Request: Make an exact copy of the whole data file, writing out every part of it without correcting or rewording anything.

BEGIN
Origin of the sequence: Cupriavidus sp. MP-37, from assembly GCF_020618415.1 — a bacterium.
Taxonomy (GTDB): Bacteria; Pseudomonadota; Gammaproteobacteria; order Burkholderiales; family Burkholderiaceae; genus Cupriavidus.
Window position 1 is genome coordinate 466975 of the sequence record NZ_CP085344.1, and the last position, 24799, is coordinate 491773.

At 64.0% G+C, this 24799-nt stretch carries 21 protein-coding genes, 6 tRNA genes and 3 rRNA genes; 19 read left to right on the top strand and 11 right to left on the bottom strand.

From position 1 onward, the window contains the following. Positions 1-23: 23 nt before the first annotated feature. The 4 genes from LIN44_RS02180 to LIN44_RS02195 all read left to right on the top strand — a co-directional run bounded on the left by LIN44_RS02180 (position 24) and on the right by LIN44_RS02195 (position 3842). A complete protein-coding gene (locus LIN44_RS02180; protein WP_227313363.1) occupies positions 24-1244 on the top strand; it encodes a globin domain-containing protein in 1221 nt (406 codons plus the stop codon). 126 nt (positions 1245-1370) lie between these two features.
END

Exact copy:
Origin of the sequence: Cupriavidus sp. MP-37, from assembly GCF_020618415.1 — a bacterium.
Taxonomy (GTDB): Bacteria; Pseudomonadota; Gammaproteobacteria; order Burkholderiales; family Burkholderiaceae; genus Cupriavidus.
Window position 1 is genome coordinate 466975 of the sequence record NZ_CP085344.1, and the last position, 24799, is coordinate 491773.

At 64.0% G+C, this 24799-nt stretch carries 21 protein-coding genes, 6 tRNA genes and 3 rRNA genes; 19 read left to right on the top strand and 11 right to left on the bottom strand.

From position 1 onward, the window contains the following. Positions 1-23: 23 nt before the first annotated feature. The 4 genes from LIN44_RS02180 to LIN44_RS02195 all read left to right on the top strand — a co-directional run bounded on the left by LIN44_RS02180 (position 24) and on the right by LIN44_RS02195 (position 3842). A complete protein-coding gene (locus LIN44_RS02180; protein WP_227313363.1) occupies positions 24-1244 on the top strand; it encodes a globin domain-containing protein in 1221 nt (406 codons plus the stop codon). 126 nt (positions 1245-1370) lie between these two features.